Credit Report


Don’t leave your credit score monitoring up to the credit bureaus. In a recent study by the Federal Trade Commission, one in five study participants found errors in their credit report. One in ten of those mistakes actually changed the person’s score.

Addressing these mistakes is huge because you could be paying higher interest rates because of them. Here are the errors you should definitely watch out for.

Accounts You Never Opened

When reviewing your credit report, be on the lookout for accounts you never opened. Unfamiliar accounts may be a sign that someone is falsely using your identity. The credit bureau or lender may have you confused with someone else, as well. We’ll let you know how to handle that instance soon.

Negative Information Removals

Some negative information may still appear on your report longer than it should, therefore lowering your credit score. Remember, late payments, collection notices, and foreclosures should all be removed from your credit report after 7 years. If you have filed for bankruptcy, it should disappear from the report after 10 years.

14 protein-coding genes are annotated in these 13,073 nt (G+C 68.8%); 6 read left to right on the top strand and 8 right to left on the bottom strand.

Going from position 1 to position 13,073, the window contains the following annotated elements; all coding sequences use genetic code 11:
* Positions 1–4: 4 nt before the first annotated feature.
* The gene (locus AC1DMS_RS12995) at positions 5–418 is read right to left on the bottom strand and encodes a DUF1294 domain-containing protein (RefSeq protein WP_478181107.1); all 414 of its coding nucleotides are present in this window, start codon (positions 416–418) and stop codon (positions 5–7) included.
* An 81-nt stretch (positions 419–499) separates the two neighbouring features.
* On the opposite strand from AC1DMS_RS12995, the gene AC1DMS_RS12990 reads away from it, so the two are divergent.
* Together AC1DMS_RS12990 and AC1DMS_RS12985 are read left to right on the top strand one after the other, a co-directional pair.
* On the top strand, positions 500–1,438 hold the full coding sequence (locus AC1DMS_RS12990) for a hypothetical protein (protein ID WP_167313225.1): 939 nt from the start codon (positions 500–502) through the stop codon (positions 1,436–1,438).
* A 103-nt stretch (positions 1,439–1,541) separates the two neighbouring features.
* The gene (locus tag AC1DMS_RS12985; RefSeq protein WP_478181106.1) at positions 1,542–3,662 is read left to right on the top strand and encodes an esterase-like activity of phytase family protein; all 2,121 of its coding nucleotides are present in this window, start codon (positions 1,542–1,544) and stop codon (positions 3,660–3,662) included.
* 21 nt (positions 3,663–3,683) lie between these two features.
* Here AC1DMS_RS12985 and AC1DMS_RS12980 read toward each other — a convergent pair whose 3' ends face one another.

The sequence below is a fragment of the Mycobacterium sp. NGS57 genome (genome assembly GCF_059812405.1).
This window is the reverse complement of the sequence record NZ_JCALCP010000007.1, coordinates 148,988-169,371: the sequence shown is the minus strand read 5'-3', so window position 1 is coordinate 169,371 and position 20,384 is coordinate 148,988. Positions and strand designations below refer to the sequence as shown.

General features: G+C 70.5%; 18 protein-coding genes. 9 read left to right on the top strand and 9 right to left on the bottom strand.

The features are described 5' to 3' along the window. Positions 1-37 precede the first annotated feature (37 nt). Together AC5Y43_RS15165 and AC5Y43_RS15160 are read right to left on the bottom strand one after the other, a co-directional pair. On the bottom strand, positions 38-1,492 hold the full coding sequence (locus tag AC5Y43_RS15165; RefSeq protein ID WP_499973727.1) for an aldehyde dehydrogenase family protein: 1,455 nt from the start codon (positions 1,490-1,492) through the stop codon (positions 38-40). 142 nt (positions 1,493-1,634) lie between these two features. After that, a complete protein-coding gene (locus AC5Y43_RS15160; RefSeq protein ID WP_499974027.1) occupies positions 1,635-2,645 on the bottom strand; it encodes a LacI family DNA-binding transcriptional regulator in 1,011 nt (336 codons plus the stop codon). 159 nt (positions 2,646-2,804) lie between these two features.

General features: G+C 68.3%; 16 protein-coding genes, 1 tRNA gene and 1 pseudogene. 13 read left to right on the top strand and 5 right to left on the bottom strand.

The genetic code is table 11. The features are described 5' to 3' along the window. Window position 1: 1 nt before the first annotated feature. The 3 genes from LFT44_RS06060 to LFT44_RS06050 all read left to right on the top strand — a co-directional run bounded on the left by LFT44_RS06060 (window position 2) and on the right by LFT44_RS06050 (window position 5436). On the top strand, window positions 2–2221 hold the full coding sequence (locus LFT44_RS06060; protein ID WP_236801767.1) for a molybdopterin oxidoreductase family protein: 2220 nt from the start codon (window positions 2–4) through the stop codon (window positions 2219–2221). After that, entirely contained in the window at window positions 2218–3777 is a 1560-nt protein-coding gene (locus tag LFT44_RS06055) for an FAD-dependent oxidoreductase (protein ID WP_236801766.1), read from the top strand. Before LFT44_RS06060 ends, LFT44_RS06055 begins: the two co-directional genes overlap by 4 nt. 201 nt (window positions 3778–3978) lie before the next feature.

Silly Mistakes

Though misspellings may seem silly, they can affect your credit score and even jeopardize loan applications. So, if you see an unfamiliar account on your credit report due to someone with the same name or similar name, take the appropriate steps to fix the mistake. Your future mortgage loan rate will thank you later.

Unofficial Hard Inquiries

Some hard inquiries are warranted, like checking your credit for housing or a new credit card. Others may be unlawful. Be sure to look for any credit inquiries at car dealerships from times you may have simply test drove a car. This can also happen with other businesses when you were only comparison shopping.

Public Records

The public records section is also an important aspect of your credit report. Here, there may be liens you have paid off more than seven years ago or other paid tax that is listed as unpaid. Some public records may appear on your credit report if your spouse or ex-spouse filed bankruptcy, and you did not.